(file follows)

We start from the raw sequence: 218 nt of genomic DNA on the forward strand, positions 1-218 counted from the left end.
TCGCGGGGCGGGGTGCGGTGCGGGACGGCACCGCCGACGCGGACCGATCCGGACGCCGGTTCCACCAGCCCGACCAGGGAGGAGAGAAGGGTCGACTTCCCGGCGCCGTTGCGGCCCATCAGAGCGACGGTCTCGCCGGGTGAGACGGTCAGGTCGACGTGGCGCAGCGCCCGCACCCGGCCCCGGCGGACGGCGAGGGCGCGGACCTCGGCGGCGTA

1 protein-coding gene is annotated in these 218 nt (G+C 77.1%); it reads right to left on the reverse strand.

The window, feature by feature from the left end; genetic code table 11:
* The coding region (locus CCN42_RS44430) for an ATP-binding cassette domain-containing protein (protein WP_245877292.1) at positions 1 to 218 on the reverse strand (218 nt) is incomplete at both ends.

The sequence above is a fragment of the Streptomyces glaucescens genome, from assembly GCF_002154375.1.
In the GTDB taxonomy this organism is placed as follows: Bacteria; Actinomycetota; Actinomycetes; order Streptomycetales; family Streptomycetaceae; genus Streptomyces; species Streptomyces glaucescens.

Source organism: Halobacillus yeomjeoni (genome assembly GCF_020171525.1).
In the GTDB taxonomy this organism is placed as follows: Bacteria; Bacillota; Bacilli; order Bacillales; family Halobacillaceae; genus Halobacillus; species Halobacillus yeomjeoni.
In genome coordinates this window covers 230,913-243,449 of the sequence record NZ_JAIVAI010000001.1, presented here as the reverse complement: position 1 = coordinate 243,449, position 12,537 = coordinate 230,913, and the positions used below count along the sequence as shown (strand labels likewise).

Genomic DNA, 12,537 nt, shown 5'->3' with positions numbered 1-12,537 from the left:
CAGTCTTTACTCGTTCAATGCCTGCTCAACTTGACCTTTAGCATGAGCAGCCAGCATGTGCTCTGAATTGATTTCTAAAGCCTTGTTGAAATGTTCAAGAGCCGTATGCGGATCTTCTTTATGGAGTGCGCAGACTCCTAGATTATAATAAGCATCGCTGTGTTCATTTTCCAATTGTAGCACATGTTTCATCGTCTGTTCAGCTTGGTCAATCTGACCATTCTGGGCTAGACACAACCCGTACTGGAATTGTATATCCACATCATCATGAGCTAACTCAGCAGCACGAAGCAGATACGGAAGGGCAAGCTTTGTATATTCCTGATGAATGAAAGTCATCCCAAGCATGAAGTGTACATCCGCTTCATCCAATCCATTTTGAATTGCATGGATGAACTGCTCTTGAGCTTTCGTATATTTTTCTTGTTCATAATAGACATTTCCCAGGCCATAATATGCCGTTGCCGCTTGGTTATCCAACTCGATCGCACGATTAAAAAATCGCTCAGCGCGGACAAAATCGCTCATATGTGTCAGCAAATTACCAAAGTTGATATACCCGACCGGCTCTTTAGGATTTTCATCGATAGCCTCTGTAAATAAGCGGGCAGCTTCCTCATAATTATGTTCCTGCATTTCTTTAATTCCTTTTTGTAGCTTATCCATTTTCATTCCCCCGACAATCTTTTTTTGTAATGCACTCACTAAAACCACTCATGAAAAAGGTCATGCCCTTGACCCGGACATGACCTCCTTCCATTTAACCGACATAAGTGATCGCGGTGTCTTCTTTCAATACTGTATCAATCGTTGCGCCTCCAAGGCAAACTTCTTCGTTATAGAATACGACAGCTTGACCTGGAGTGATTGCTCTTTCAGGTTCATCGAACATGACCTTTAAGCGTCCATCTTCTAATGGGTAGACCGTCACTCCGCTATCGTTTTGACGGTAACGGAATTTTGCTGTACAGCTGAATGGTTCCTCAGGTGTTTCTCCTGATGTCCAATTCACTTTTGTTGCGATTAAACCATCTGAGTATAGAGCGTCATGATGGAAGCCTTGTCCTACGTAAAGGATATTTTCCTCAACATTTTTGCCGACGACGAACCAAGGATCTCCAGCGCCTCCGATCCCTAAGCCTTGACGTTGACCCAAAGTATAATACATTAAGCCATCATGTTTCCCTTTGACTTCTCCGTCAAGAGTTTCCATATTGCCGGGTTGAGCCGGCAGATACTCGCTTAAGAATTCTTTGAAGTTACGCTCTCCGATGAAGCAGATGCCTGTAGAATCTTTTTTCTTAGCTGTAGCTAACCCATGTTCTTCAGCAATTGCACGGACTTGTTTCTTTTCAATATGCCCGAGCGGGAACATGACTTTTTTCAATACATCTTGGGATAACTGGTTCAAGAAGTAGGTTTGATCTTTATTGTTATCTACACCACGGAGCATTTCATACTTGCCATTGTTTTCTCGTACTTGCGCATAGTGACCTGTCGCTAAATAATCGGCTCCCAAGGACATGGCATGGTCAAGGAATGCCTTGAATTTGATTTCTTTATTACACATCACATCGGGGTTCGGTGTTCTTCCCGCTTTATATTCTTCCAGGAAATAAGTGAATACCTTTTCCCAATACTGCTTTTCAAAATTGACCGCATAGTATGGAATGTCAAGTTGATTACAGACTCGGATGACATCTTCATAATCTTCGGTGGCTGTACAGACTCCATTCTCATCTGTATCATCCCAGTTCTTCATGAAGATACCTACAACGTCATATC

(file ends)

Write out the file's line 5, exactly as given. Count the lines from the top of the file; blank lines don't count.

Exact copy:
* The coding region (locus CCN42_RS44430) for an ATP-binding cassette domain-containing protein (protein WP_245877292.1) at positions 1 to 218 on the reverse strand (218 nt) is incomplete at both ends.